Larger organisations are more likely to have more resources at their disposal to carry out more comprehensive forensic due diligence procedures, whilst small to medium sized organisations may find this to be a little more challenging as they may not necessarily have the same level of resources at their disposal as a larger organisation. However, this should not deter small to medium sized organisations from carrying out forensic due diligence and vetting their business partners and vendors. All organisations, regardless of size, should invest in conducting meaningful fraud risk management which includes effective forensic due diligence. The cost of such investment will go a long way in protecting organisations from the ever-increasing risk of commercial crime. The cost of not investing in such measures can be crippling to a business should it become a victim of some or other form of commercial crime.
In certain jurisdictions there is a legislative and/or regulatory requirement for organisations to conduct certain forensic due diligence procedures on their business partners and vendors. For example, organisations that are subject to the United States of America’s Foreign Corrupt Practice Act, 1977 are required to conduct meaningful forensic due diligence procedures on their business partners and agents. South African companies are required to comply with the provisions and regulations of South Africa’s Companies Act, 2008. Regulation 43 of the Companies Act prescribes that certain companies (such as, amongst others, state owned companies and every listed company) must appoint a social and ethics committee.
The social and ethics committee is required to, amongst others, monitor the company’s activities having regard to any relevant legislation, other legal requirements or prevailing codes of best practice in matters of social and economic development, including the company’s standing in terms of the goals and purposes of the United Nations Global Compact Principles and the OECD recommendations regarding corruption, both of which incorporate the requirement for organisations to implement meaningful anti-corruption compliance programmes which would include effective forensic due diligence.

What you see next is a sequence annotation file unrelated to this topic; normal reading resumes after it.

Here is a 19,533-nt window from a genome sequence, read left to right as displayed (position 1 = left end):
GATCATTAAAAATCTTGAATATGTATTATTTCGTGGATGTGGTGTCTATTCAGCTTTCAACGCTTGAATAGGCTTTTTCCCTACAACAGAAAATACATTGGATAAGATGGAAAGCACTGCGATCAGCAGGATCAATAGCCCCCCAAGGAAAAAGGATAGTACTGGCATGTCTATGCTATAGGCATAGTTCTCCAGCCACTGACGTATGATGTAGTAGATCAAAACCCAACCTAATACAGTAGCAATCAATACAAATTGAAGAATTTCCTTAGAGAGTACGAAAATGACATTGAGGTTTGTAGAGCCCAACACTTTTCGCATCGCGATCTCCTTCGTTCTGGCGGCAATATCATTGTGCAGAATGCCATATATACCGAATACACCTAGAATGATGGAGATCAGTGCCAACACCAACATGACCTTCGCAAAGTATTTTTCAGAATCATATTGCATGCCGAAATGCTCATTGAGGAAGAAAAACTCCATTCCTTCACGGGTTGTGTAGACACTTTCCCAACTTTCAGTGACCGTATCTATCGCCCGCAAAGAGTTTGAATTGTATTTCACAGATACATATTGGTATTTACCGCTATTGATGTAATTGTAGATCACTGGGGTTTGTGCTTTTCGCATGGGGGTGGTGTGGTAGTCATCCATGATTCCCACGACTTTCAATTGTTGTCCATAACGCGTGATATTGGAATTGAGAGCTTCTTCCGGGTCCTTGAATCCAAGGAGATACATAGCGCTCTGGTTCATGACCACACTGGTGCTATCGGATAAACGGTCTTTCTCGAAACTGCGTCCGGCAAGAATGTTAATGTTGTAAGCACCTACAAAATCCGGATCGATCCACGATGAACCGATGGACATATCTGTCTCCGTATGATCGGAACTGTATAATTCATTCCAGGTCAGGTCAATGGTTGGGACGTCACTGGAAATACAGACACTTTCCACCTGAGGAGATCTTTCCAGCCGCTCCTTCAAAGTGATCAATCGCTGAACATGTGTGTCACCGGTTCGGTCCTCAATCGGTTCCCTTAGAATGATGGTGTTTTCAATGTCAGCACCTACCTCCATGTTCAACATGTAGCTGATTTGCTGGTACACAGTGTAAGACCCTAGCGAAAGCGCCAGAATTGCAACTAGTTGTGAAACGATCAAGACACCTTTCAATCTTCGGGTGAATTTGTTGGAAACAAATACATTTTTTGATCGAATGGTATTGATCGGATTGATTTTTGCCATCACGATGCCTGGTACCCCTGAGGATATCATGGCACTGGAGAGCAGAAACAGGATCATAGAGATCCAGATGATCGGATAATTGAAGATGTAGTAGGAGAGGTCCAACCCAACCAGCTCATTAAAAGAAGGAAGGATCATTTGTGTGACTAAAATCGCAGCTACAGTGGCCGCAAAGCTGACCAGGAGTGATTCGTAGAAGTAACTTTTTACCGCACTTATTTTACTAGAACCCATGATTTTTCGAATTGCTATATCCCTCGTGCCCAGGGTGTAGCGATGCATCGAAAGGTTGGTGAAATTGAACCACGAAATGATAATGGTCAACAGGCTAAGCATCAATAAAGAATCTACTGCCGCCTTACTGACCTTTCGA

Notwithstanding the legislative and/or regulatory requirements to which an organisation may be subject, organisations should adopt the approach of ensuring that the measures that they implement in mitigating the risk of commercial crime (including conducting effective forensic due diligence) will effectively mitigate the commercial crime risks that the organisation faces. Organisations should refrain from doing the bare minimum just to ensure that they are regulatory compliant; organisations should always strive to do more to curtail the risks of commercial crime whilst also ensuring that they are regulatory compliant. The culture of each organisation must be that everyone within the company is effectively trained, they have the relevant expertise and that there are systems in place to strengthen and protect the organisation’s credibility where commercial crime is concerned.
In an ever-changing world and given the significant increase in commercial crime risks organisations are facing world-wide, organisations need to be proactive in mitigating all forms of commercial crime risks faced. A reactionary approach would inevitably be too costly for an organisation given the financial and reputational risks associated with commercial crime risks. Meaningful forensic due diligence procedures which are incorporated in an organisation’s commercial crime risk mitigation programme will go a long way in protecting an organisation from the scourge of commercial crime.